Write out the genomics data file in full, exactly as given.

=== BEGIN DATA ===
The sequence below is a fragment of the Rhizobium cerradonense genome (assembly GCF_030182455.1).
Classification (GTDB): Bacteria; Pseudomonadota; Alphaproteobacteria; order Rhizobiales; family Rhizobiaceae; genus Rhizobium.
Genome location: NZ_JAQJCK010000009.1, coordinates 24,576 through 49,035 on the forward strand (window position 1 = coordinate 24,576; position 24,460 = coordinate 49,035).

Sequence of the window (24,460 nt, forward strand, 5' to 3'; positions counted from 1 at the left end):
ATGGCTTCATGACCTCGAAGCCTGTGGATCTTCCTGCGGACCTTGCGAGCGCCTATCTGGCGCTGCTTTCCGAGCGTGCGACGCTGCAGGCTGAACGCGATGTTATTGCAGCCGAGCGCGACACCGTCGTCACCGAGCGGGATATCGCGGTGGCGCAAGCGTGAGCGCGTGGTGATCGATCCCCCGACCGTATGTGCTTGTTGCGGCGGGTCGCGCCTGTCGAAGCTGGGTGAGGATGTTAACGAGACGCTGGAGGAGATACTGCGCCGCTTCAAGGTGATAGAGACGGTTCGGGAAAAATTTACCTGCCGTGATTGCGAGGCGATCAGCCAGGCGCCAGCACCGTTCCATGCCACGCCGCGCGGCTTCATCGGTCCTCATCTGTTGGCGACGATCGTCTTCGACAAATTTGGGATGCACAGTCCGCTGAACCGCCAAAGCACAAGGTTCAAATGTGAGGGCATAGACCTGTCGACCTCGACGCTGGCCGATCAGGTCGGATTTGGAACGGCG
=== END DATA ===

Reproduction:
The sequence below is a fragment of the Rhizobium cerradonense genome (assembly GCF_030182455.1).
Classification (GTDB): Bacteria; Pseudomonadota; Alphaproteobacteria; order Rhizobiales; family Rhizobiaceae; genus Rhizobium.
Genome location: NZ_JAQJCK010000009.1, coordinates 24,576 through 49,035 on the forward strand (window position 1 = coordinate 24,576; position 24,460 = coordinate 49,035).

Sequence of the window (24,460 nt, forward strand, 5' to 3'; positions counted from 1 at the left end):
ATGGCTTCATGACCTCGAAGCCTGTGGATCTTCCTGCGGACCTTGCGAGCGCCTATCTGGCGCTGCTTTCCGAGCGTGCGACGCTGCAGGCTGAACGCGATGTTATTGCAGCCGAGCGCGACACCGTCGTCACCGAGCGGGATATCGCGGTGGCGCAAGCGTGAGCGCGTGGTGATCGATCCCCCGACCGTATGTGCTTGTTGCGGCGGGTCGCGCCTGTCGAAGCTGGGTGAGGATGTTAACGAGACGCTGGAGGAGATACTGCGCCGCTTCAAGGTGATAGAGACGGTTCGGGAAAAATTTACCTGCCGTGATTGCGAGGCGATCAGCCAGGCGCCAGCACCGTTCCATGCCACGCCGCGCGGCTTCATCGGTCCTCATCTGTTGGCGACGATCGTCTTCGACAAATTTGGGATGCACAGTCCGCTGAACCGCCAAAGCACAAGGTTCAAATGTGAGGGCATAGACCTGTCGACCTCGACGCTGGCCGATCAGGTCGGATTTGGAACGGCG